It is more realistic for Celtic to anticipate a return to the group stage next season than to think that they will get through this summer without being cherry-picked of their best players. The Champions League has allowed Victor Wanyama, Gary Hooper, Fraser Forster and Lennon himself to deliver a prolonged advertisement of their abilities. Wanyama and Hooper seem certain to leave. European nights provide spikes of excitement in Celtic's season, perhaps up to a dozen of them, but that must compete with the lure of the Barclays Premier League and its constant, 38-game razzmatazz. Lennon has certainly contemplated a time when challenging himself against Manchester United, Manchester City, Chelsea, Arsenal and the rest will eclipse the annual tightrope walk of trying to get Celtic into, and then out of, the Champions League group stage.

Reaching the last 16, beating Barcelona and winning an away game in the group has empowered this impressive, maturing Celtic manager. He has devoured the experience of challenging himself in the Champions League. It all started, remember, by going 1-0 down at home to Helsinki back in July. "Firstly I have proved I can manage at this level. Second, we have proved we can compete very well at this level. The football we have played at times has been of a very high order. We just came up a short in some areas against Juventus and there's no shame in that.

"There is satisfaction as a coach because there were so many question marks hanging over my head. Even when I took the job, 'rookie manager' was thrown at me for a long time. Once you win the league, that gives you a bit of comfort in a job like this. Then obviously the qualification into the group stages was massive. I felt we had a good enough team to compete and we have certainly done that. We just ran out of legs a bit. We just don't have a big enough squad to contend against the likes of Juventus.

"There have been some heroic performances in Europe this season, like the goalkeeper's. I thought Kelvin Wilson was unbelievable in Turin. He was just outstanding, England class. If there are any continental clubs looking at him, or even Premier League clubs looking at him, I thought he was just unbelievable against top, top quality opposition. It would be difficult to say that this group would be together again if we do qualify next year. [If we lose some] you've got to go and try to find quality players. We've got money, we've got the experience of this season and we've got a club that's robust and going the right way. So it's an exciting proposition for a lot of players.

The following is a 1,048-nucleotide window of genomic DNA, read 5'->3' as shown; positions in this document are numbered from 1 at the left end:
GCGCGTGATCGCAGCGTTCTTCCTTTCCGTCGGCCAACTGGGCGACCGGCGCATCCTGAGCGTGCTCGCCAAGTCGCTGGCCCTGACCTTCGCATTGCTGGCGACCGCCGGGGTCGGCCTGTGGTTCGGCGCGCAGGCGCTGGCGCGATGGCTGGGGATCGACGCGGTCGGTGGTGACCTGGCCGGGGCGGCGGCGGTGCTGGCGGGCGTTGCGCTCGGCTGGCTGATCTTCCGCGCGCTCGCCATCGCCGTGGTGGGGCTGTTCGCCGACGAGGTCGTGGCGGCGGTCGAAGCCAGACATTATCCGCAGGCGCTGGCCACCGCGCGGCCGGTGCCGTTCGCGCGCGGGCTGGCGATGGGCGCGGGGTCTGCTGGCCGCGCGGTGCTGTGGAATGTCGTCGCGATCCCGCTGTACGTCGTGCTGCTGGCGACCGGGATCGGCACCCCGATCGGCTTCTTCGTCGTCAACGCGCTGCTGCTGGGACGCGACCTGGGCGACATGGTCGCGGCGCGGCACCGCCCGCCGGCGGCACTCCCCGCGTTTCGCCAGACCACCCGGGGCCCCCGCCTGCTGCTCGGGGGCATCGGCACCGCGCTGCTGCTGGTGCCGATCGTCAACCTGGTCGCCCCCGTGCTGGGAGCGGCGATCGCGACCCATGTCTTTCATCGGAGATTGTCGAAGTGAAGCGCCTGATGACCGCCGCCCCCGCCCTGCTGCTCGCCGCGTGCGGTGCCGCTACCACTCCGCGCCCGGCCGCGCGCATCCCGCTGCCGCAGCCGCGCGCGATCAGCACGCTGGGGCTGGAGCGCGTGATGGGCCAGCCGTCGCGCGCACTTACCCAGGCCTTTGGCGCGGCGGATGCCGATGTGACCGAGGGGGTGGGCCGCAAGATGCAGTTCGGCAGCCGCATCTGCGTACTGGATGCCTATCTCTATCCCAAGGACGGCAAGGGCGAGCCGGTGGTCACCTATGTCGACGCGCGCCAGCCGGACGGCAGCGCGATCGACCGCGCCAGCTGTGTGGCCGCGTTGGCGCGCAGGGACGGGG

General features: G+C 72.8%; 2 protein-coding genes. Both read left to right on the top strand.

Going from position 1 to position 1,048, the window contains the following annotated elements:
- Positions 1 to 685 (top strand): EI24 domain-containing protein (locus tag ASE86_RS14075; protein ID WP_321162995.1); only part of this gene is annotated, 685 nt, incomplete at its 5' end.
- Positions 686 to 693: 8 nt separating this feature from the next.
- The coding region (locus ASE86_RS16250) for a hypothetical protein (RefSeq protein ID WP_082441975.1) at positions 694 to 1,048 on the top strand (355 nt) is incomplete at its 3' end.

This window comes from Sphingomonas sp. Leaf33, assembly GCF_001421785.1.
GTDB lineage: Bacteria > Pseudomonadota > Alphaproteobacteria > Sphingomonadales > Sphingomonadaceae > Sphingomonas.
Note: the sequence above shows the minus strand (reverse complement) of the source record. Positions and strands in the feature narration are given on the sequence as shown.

"A lot of players are happy here. Joe Ledley is happy. Brownie [Scott Brown] is happy. Adam Matthews is enjoying his football here. Kelvin has had a fantastic season. But it's difficult to stop the progress sometimes, the ambitions, and I understand that."

"If anyone is leaving this summer I would hope to at least keep them for next season's qualifying rounds. If we could do that it would help because the players know our methods. That's something we can look at. It's hard to keep such a high strike rate when it comes to recruiting good players because everyone looks at what we do and will copy or try to overtake it. But I've got a great recruitment office with John Park at the head of it. He's always working, 24/7. It's a constant turning-of-the-wheel."

Celtic's next European date is June 24 when the draw is made to reveal their first opponents. Next season's final is in Lisbon, the first to be held there since 1967. They must set their sights lower these days, but the past few months have shown that Celtic's Champions League addiction is as powerful as ever.